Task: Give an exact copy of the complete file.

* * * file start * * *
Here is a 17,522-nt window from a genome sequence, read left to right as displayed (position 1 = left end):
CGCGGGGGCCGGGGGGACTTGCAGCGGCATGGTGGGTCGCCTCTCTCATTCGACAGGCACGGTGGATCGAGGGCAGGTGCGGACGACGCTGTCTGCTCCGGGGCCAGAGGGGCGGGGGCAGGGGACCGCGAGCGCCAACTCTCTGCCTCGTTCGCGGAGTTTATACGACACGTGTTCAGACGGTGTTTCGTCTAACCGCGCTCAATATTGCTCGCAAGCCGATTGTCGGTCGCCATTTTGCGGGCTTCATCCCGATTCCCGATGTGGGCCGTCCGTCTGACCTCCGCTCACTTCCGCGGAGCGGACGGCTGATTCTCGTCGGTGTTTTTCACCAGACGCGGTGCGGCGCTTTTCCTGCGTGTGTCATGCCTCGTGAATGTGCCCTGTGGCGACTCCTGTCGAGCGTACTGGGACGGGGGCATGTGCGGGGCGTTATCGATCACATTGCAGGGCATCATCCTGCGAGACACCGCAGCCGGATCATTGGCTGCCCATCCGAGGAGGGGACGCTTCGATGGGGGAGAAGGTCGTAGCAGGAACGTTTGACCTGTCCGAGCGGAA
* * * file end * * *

Here is a 17,522-nt window from a genome sequence, read left to right as displayed (position 1 = left end):
CGCGGGGGCCGGGGGGACTTGCAGCGGCATGGTGGGTCGCCTCTCTCATTCGACAGGCACGGTGGATCGAGGGCAGGTGCGGACGACGCTGTCTGCTCCGGGGCCAGAGGGGCGGGGGCAGGGGACCGCGAGCGCCAACTCTCTGCCTCGTTCGCGGAGTTTATACGACACGTGTTCAGACGGTGTTTCGTCTAACCGCGCTCAATATTGCTCGCAAGCCGATTGTCGGTCGCCATTTTGCGGGCTTCATCCCGATTCCCGATGTGGGCCGTCCGTCTGACCTCCGCTCACTTCCGCGGAGCGGACGGCTGATTCTCGTCGGTGTTTTTCACCAGACGCGGTGCGGCGCTTTTCCTGCGTGTGTCATGCCTCGTGAATGTGCCCTGTGGCGACTCCTGTCGAGCGTACTGGGACGGGGGCATGTGCGGGGCGTTATCGATCACATTGCAGGGCATCATCCTGCGAGACACCGCAGCCGGATCATTGGCTGCCCATCCGAGGAGGGGACGCTTCGATGGGGGAGAAGGTCGTAGCAGGAACGTTTGACCTGTCCGAGCGGAA